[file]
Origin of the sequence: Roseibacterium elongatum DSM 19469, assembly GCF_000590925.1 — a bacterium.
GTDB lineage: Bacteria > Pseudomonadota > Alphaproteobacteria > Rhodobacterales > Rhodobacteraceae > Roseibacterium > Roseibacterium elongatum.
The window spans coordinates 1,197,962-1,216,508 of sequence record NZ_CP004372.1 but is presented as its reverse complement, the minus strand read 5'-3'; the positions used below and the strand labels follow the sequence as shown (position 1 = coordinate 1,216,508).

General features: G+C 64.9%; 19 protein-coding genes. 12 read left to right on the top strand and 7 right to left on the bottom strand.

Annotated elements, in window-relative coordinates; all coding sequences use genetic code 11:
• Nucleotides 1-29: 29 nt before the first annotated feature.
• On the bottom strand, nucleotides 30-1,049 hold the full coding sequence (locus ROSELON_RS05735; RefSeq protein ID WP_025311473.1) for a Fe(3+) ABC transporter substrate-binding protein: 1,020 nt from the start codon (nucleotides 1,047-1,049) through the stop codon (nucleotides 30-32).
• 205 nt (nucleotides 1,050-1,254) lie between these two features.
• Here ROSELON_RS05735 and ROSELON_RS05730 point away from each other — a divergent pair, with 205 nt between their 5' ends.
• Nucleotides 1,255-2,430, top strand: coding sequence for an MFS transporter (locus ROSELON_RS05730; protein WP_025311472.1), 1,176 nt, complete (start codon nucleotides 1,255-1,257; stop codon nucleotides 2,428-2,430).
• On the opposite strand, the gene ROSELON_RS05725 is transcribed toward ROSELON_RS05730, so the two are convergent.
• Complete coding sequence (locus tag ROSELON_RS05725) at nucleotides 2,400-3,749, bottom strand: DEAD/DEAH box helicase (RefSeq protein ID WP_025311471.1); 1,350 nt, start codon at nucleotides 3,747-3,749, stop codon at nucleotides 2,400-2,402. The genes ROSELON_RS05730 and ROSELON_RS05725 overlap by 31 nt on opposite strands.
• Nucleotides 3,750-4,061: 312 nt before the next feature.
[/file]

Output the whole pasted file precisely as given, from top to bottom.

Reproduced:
Origin of the sequence: Roseibacterium elongatum DSM 19469, assembly GCF_000590925.1 — a bacterium.
GTDB lineage: Bacteria > Pseudomonadota > Alphaproteobacteria > Rhodobacterales > Rhodobacteraceae > Roseibacterium > Roseibacterium elongatum.
The window spans coordinates 1,197,962-1,216,508 of sequence record NZ_CP004372.1 but is presented as its reverse complement, the minus strand read 5'-3'; the positions used below and the strand labels follow the sequence as shown (position 1 = coordinate 1,216,508).

General features: G+C 64.9%; 19 protein-coding genes. 12 read left to right on the top strand and 7 right to left on the bottom strand.

Annotated elements, in window-relative coordinates; all coding sequences use genetic code 11:
• Nucleotides 1-29: 29 nt before the first annotated feature.
• On the bottom strand, nucleotides 30-1,049 hold the full coding sequence (locus ROSELON_RS05735; RefSeq protein ID WP_025311473.1) for a Fe(3+) ABC transporter substrate-binding protein: 1,020 nt from the start codon (nucleotides 1,047-1,049) through the stop codon (nucleotides 30-32).
• 205 nt (nucleotides 1,050-1,254) lie between these two features.
• Here ROSELON_RS05735 and ROSELON_RS05730 point away from each other — a divergent pair, with 205 nt between their 5' ends.
• Nucleotides 1,255-2,430, top strand: coding sequence for an MFS transporter (locus ROSELON_RS05730; protein WP_025311472.1), 1,176 nt, complete (start codon nucleotides 1,255-1,257; stop codon nucleotides 2,428-2,430).
• On the opposite strand, the gene ROSELON_RS05725 is transcribed toward ROSELON_RS05730, so the two are convergent.
• Complete coding sequence (locus tag ROSELON_RS05725) at nucleotides 2,400-3,749, bottom strand: DEAD/DEAH box helicase (RefSeq protein ID WP_025311471.1); 1,350 nt, start codon at nucleotides 3,747-3,749, stop codon at nucleotides 2,400-2,402. The genes ROSELON_RS05730 and ROSELON_RS05725 overlap by 31 nt on opposite strands.
• Nucleotides 3,750-4,061: 312 nt before the next feature.